Callers also expressed concerns about off-duty cops brandishing guns while intoxicated, and this is something we should take seriously. As I’ve said before, no magical powers accrue to a sworn officer. That’s a great case for barring everyone from carrying and drinking in public, law enforcement officers included. Federal law does this – the Law Enforcement Officers Safety Act allows current and retired law enforcement officers to carry concealed nationwide but requires that they not be under the influence while doing so. The same can’t be said for some state laws that make law enforcement officers a higher class of citizens than everyone else. Virginia allows retired law enforcement officers from any jurisdiction to imbibe while armed, but citizens with concealed handgun permits must transition from concealed carry to open carry when entering an establishment that serves alcohol for on-premises consumption. Better to treat permit holders and officers alike, and allow carry in restaurants but bar alcohol consumption while armed.

It’s unclear what the patchwork of gun laws across the nation will look like in ten years, but Eugene Volokh gives a framework for analysis in this article. Cato held an event the day before oral argument of the McDonald case, and our brief is available here. Ilya Shapiro and Josh Blackman discussed the application of the Privileges or Immunities Clause in this excellent article, and provided some post-argument commentary.

Hate Register?

In my policy analysis “Attack of the Utility Monsters,” I wrote that one problem with hate speech laws is that the longer they stay on the books, the more they can encourage outrage over increasingly petty offenses. Here’s a story from the United Kingdom I’d certainly have included if I were writing that paper today:

A ten-year-old boy from Weston Super Mare has been put on a school “hate register” after he allegedly made a homophobic insult in the playground.

Peter Drury, a pupil of Ashcombe Primary School, is believed to have called one of his friends a “gay boy,” according to his mother.

The boy’s mum says she was called into her son’s school to be told by head teacher that another mother had heard him using homophobic language.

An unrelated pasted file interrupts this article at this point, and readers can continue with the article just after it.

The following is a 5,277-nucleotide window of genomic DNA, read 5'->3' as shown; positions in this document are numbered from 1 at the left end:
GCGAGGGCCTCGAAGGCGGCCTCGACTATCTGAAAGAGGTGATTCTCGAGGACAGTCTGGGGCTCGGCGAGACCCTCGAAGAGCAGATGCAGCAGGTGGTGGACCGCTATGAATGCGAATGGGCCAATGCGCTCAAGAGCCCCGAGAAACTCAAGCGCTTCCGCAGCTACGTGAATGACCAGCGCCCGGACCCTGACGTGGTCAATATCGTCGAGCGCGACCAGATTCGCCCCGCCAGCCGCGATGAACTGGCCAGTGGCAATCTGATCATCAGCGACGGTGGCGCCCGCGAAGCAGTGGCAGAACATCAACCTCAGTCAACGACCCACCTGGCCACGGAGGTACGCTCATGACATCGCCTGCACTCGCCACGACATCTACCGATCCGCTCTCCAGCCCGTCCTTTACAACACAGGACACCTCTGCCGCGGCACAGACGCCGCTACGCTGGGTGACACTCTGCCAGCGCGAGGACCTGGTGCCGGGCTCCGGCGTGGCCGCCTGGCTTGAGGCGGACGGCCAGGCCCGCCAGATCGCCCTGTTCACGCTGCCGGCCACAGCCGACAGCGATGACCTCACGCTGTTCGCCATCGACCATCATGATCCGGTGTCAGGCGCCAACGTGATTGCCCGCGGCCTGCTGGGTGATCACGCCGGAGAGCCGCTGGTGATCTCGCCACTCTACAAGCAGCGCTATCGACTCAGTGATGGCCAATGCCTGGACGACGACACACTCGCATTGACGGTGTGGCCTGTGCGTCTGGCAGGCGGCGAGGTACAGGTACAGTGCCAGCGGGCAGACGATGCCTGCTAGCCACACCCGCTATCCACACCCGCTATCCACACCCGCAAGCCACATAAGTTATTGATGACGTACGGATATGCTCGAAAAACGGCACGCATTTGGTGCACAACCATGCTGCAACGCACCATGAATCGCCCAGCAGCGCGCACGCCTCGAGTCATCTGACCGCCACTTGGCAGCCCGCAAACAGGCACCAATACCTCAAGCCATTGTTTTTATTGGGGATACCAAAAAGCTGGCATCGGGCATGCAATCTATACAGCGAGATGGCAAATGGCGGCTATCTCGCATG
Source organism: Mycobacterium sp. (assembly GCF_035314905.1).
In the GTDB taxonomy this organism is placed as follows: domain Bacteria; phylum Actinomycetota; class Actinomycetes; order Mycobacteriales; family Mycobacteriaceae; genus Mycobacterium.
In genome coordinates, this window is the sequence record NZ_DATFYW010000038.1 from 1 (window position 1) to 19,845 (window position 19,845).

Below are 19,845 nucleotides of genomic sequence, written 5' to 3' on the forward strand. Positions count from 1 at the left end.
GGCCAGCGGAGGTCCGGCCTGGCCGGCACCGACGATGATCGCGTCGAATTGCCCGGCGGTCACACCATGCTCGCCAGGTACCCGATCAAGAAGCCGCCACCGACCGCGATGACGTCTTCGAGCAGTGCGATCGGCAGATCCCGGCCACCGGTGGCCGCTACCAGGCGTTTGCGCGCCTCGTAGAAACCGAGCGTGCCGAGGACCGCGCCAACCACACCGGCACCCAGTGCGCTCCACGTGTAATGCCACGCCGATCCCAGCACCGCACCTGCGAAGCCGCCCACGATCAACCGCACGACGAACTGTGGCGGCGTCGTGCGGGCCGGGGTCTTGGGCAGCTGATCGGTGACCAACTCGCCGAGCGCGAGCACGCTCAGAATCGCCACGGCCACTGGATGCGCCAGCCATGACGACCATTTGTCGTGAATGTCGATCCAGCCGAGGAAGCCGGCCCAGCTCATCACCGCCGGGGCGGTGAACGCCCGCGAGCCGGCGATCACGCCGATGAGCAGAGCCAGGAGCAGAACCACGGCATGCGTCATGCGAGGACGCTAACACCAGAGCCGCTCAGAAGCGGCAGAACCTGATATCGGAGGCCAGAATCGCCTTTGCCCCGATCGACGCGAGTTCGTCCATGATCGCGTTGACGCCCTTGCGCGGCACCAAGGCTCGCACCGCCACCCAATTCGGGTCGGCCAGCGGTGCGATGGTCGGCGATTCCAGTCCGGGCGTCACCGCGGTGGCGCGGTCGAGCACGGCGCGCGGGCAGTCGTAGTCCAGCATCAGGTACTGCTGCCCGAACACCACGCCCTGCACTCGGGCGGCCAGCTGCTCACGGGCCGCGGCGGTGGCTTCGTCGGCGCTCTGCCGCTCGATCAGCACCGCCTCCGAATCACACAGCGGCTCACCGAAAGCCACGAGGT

She claims she was told the incident would be registered and his file monitored while he was at the school.

“He doesn’t even understand about the birds and the bees, so how can he be homophobic?”

Schools are reportedly being given advice that offensive comments made by children as young as five should be recorded and kept on record until the pupil leaves secondary school.

Kids can be incredibly cruel, in both word and deed. But if we were to put every child who ever said something hurtful on a “hate register,” just how many kids would we have to register? All of them? What good would that do us?

Message to Republicans: Stop Hiding Behind the Troops

In what can only be described as a cheap partisan attack masquerading as patriotic chest-thumping, House Republicans this morning issued a statement opposing Ohio Representative Dennis Kucinich’s resolution for the withdrawal of troops from Afghanistan because… [drum roll please] the Republicans strongly support the troops in Afghanistan.

In a statement of Republican policy forwarded to GOP politicians and their staffers, the House Republican Leadership and the House Committees on Foreign Affairs and Armed Services Republicans write, ”Since the President’s speech, more United States Armed Forces have been deployed to the Afghanistan theatre in support of the implementation of our nation’s counterinsurgency strategy.  Many of them leave behind family and friends for the second, third, and fourth time.  They have been engaged in the largest offensive since the beginning of the war there, and they have done a magnificent job.  House Republicans are mindful these troops and their families will be watching this debate and remain committed to working towards swift and clean action when the resources impacting their military readiness, operational needs, and family support is debated and passed this spring.”